I just don't think that is true -- mine has done one full season and was on his way to his second when he got hurt -- LDs instead of 50s, true, but that is because his mom isn't ready for the 50s.

                          Several people whose opinions I respect have told me the only thing holding this horse back from a full season of real endurance is me.

                          And that is ok, especially if I'm going to show poor judgment and let him get hurt. That tells me that I am not ready for Real Endurance yet.

                          And, now, I'm going to go ride the backup TB and give that sweet boy on stall rest some cookies. He deserves it for putting up with me
                          I have Higher Standards ...do you? Find us on FB!
                          Higher Standards Custom Leather Care -- Handcrafted Saddle Soap


                          • #14
                            I think TB's generally have a good work ethic. My boy likes a hard day of work. He isn't crazy about going out alone, but he does it for me. And he's always game for the next hill or for a trot, canter, or gallop no many how miles we've already ridden. I get a kick out of the fact that he is usually pretty cool even when other horses are dripping sweat. The really hot weather gets to him, so keeping him cool enough on hot rides might be an issue. It's something I've got to plan for if we compete in the summer.

                            I ride him in an Abetta endurance saddle. The saddle fits his back when resting there with no pad. But when I get on, his high withers hit the pommel. So I took some advice in a saddle-fitting book and bought a closed-cell foam pad to put between his regular saddle pad and the saddle. I cut out the withers, and now the saddle sits high enough that it clears his withers when I'm riding. I use a breast plate to keep the saddle from sliding back when going up hills. I'll eventually add a crupper, but I haven't had the guts to try one on him yet. He bucks when he's excited (and he gets excited when out in groups), so the crupper makes me a bit nervous at this point.

                            I'd eventually like to get a treeless saddle, but again, I'll probably have to get creative about padding because of his high withers. The saddle I like is a Sensation, which is not meant for high-withered horses.

                            His feet suck (I ride him in modified Easyboot Epics), and I don't know if he'll pulse down enough to finish an endurance ride, but we're gonna try!!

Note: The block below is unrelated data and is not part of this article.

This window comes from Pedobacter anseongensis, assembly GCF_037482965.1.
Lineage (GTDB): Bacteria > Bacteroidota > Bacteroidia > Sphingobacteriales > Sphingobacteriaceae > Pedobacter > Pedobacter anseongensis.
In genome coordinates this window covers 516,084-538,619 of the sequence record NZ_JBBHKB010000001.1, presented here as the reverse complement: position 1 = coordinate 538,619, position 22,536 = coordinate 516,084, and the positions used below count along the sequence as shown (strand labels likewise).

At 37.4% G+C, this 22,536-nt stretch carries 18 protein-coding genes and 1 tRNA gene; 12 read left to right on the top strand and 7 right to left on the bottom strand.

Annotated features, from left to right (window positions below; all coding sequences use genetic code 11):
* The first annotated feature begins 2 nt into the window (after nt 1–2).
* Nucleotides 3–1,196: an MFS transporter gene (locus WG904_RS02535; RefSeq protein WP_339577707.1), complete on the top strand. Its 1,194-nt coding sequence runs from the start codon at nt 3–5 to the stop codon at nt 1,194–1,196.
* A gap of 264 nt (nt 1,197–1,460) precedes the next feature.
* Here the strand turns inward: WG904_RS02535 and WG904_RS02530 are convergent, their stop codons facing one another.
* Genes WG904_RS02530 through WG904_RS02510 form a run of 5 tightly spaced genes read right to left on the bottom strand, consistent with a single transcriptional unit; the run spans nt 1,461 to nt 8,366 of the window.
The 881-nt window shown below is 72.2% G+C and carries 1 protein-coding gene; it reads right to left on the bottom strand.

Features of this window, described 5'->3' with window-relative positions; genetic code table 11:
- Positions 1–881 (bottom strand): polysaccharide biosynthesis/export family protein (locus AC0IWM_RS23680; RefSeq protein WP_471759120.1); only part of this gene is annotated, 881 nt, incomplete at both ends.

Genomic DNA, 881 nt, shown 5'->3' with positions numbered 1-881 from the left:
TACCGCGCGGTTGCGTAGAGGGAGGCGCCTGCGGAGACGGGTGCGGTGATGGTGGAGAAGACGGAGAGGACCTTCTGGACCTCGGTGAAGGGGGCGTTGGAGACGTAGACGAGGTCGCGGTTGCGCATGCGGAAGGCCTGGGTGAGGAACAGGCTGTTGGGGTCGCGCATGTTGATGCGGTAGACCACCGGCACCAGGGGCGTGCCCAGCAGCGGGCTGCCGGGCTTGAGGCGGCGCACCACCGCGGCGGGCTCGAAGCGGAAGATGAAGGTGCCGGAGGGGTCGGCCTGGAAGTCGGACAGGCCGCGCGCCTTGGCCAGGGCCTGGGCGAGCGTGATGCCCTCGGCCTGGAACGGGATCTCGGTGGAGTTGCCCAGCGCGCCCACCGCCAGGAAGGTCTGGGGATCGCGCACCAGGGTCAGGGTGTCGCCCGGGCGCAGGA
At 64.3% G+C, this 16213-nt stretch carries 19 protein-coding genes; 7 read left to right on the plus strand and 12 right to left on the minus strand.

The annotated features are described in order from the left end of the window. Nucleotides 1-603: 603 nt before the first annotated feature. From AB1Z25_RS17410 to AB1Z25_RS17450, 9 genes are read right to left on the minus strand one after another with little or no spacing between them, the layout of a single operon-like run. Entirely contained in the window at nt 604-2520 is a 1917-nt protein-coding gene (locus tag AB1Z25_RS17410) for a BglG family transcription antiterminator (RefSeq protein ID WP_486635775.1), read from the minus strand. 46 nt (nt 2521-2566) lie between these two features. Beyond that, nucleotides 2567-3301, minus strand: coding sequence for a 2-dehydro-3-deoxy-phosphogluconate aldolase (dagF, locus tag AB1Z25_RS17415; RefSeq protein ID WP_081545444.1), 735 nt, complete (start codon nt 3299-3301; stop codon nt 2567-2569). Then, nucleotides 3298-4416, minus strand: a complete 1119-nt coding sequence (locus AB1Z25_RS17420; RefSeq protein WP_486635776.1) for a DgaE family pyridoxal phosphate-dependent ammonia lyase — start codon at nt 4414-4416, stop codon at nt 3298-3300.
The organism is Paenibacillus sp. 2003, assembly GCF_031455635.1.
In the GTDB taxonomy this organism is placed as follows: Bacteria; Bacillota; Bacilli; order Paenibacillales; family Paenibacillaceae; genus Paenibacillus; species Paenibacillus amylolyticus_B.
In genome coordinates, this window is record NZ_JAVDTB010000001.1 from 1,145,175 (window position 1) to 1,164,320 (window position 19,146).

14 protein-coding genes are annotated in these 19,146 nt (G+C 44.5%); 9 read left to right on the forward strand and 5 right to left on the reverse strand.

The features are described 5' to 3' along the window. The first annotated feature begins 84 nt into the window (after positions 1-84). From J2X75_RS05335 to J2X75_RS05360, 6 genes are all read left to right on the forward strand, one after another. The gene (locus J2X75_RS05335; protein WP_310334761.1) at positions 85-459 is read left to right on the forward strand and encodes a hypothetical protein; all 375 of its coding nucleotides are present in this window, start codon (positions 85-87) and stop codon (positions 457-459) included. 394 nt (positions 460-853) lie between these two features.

"Passion without knowledge is a runaway horse."


                            • Original Poster

                              Thanks for all the great advice! My horse has great work ethic and will keep going and going all day long. I have no clue about what her pulsing is like though. But it sounds like TB's are fairly successful in endurance.
                              As far as the saddle thing goes, I will have to try a few things and see what works best for her. We have the same problem as most TB owners with the high withers/narrow back and it's really hard to fit a saddle perfectly.


                              • #16
                                Originally posted by rcloisonne View Post
                                Not quite. The first horse to win the Tevis in 1955 was Bandos, and Arab stallion (won it in 1956 too).

                                The first "cup" was awarded in 1959 to a TB cross named Buffalo Bill. I'd be willing to bet he was also an Arab cross.

                                Oh, I got it. Thanks for the info! I knew there was a TB in the wood pile somewhere.


                                • #17
                                  MF -- I was so busy bragging about my beast and beating myself up that I forgot to address the saddle issue.

                                  I have a treeless (Bob Marshall) but am not crazy about it for me, or for him, as he has pretty high withers. I have been riding him in a county extreme xc saddle and the other TB is going in his Albion jumping saddle.

                                  My friend rides her QH in my Albion Dressage saddle and it works great for him.

                                  Whatever is comfy for you and the horse should be fine == I can commiserate on the trouble of the high withers TB -- I thought it was hard finding a saddle for my wide horses. HA!